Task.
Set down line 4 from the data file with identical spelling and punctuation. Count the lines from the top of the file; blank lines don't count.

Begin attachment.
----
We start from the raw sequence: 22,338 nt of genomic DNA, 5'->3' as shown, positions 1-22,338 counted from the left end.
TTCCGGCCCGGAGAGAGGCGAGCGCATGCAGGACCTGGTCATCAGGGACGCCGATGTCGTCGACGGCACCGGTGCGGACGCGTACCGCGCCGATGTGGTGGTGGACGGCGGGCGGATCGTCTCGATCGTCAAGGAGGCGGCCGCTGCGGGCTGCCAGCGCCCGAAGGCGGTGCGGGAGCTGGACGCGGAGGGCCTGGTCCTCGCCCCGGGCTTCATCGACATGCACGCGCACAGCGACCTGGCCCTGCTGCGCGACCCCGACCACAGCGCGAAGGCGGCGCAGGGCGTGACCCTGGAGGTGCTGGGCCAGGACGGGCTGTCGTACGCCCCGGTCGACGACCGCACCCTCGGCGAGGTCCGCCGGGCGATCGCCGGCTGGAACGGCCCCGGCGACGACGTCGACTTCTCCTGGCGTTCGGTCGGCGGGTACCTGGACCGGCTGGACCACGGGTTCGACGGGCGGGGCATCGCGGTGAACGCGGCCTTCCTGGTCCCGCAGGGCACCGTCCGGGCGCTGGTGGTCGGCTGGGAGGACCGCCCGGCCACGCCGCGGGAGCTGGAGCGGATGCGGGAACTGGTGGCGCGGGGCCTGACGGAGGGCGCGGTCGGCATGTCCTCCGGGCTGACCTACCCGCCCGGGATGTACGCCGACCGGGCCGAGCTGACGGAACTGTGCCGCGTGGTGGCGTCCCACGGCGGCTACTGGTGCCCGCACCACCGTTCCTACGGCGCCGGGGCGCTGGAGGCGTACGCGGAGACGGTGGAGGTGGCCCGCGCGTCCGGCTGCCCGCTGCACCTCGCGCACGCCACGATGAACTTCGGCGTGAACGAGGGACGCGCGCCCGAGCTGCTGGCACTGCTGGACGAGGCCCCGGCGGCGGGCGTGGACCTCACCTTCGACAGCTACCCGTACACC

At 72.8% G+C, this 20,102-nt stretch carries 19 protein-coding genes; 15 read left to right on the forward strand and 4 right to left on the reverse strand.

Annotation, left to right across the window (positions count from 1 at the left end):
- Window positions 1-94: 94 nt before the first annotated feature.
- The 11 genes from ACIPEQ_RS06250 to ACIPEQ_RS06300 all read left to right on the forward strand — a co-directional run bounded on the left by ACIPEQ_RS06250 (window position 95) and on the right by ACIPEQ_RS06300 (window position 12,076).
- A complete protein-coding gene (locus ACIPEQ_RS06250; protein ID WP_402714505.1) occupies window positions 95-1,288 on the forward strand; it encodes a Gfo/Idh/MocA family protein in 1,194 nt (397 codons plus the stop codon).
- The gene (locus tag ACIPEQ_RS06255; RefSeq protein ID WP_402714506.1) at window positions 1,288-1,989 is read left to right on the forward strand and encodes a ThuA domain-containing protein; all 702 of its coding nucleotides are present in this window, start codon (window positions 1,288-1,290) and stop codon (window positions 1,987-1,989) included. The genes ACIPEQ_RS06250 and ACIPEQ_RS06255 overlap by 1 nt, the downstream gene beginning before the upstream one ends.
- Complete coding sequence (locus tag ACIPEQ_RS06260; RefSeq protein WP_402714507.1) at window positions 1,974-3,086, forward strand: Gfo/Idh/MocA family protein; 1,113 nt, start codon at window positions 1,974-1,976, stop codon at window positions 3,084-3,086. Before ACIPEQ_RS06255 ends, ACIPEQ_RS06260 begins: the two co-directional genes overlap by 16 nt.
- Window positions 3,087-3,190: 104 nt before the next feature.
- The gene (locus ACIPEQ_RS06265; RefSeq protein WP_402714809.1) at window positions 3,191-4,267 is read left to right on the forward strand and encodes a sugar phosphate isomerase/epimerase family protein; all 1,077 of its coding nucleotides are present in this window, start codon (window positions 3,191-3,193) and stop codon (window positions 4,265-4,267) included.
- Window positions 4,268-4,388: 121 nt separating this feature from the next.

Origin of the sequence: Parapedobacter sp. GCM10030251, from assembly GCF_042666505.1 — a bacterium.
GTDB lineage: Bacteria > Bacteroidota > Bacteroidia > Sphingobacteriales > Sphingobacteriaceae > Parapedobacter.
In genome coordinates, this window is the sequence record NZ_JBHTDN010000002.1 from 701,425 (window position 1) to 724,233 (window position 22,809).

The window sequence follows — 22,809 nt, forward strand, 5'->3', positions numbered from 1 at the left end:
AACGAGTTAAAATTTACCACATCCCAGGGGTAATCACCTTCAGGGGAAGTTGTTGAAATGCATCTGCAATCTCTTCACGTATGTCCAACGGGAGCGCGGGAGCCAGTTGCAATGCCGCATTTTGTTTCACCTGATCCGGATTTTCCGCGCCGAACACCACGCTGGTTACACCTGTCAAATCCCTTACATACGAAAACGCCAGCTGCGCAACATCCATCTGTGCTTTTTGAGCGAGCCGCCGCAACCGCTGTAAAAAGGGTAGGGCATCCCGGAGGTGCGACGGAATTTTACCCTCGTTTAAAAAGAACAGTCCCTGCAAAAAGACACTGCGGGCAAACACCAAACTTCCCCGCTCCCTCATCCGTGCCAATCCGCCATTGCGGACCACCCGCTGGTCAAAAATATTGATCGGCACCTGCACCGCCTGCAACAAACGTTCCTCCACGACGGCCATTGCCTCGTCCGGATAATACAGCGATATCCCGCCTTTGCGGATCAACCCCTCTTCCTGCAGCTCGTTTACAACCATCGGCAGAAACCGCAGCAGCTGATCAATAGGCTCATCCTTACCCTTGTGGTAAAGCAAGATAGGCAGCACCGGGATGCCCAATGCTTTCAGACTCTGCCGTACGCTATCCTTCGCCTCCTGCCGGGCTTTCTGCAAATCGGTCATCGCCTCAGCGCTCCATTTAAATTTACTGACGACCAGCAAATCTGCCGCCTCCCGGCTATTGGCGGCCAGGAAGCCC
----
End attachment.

Annotation, left to right across the window (positions count from 1 at the left end):